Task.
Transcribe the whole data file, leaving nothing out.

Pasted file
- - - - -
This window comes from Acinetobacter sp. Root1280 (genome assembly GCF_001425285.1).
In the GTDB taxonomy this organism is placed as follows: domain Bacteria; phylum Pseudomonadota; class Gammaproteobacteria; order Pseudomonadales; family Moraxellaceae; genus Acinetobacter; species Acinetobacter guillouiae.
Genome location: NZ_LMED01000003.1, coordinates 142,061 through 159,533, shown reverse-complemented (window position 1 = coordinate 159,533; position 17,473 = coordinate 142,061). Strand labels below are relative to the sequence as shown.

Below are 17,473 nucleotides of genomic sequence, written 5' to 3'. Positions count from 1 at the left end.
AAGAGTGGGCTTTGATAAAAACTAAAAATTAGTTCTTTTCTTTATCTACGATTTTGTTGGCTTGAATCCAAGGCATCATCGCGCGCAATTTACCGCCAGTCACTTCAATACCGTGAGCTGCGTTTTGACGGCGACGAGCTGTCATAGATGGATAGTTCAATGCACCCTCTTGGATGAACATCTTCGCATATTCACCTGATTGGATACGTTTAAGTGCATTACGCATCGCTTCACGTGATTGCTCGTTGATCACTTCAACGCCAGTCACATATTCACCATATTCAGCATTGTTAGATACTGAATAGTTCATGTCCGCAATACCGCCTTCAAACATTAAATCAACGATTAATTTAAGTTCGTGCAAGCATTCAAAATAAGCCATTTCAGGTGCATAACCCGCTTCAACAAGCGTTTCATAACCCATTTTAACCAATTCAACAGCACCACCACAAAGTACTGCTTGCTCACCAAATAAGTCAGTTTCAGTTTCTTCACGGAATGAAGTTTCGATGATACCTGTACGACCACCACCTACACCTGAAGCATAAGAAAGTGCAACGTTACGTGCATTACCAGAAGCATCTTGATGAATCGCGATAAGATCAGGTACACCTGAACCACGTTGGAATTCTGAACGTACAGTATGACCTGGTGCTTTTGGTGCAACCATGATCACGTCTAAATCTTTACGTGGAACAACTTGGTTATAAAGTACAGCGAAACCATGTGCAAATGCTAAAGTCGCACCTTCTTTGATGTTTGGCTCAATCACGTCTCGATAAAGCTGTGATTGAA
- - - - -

This window comes from Acinetobacter sp. Root1280 (genome assembly GCF_001425285.1).
In the GTDB taxonomy this organism is placed as follows: domain Bacteria; phylum Pseudomonadota; class Gammaproteobacteria; order Pseudomonadales; family Moraxellaceae; genus Acinetobacter; species Acinetobacter guillouiae.
Genome location: NZ_LMED01000003.1, coordinates 142,061 through 159,533, shown reverse-complemented (window position 1 = coordinate 159,533; position 17,473 = coordinate 142,061). Strand labels below are relative to the sequence as shown.

Below are 17,473 nucleotides of genomic sequence, written 5' to 3'. Positions count from 1 at the left end.
AAGAGTGGGCTTTGATAAAAACTAAAAATTAGTTCTTTTCTTTATCTACGATTTTGTTGGCTTGAATCCAAGGCATCATCGCGCGCAATTTACCGCCAGTCACTTCAATACCGTGAGCTGCGTTTTGACGGCGACGAGCTGTCATAGATGGATAGTTCAATGCACCCTCTTGGATGAACATCTTCGCATATTCACCTGATTGGATACGTTTAAGTGCATTACGCATCGCTTCACGTGATTGCTCGTTGATCACTTCAACGCCAGTCACATATTCACCATATTCAGCATTGTTAGATACTGAATAGTTCATGTCCGCAATACCGCCTTCAAACATTAAATCAACGATTAATTTAAGTTCGTGCAAGCATTCAAAATAAGCCATTTCAGGTGCATAACCCGCTTCAACAAGCGTTTCATAACCCATTTTAACCAATTCAACAGCACCACCACAAAGTACTGCTTGCTCACCAAATAAGTCAGTTTCAGTTTCTTCACGGAATGAAGTTTCGATGATACCTGTACGACCACCACCTACACCTGAAGCATAAGAAAGTGCAACGTTACGTGCATTACCAGAAGCATCTTGATGAATCGCGATAAGATCAGGTACACCTGAACCACGTTGGAATTCTGAACGTACAGTATGACCTGGTGCTTTTGGTGCAACCATGATCACGTCTAAATCTTTACGTGGAACAACTTGGTTATAAAGTACAGCGAAACCATGTGCAAATGCTAAAGTCGCACCTTCTTTGATGTTTGGCTCAATCACGTCTCGATAAAGCTGTGATTGAA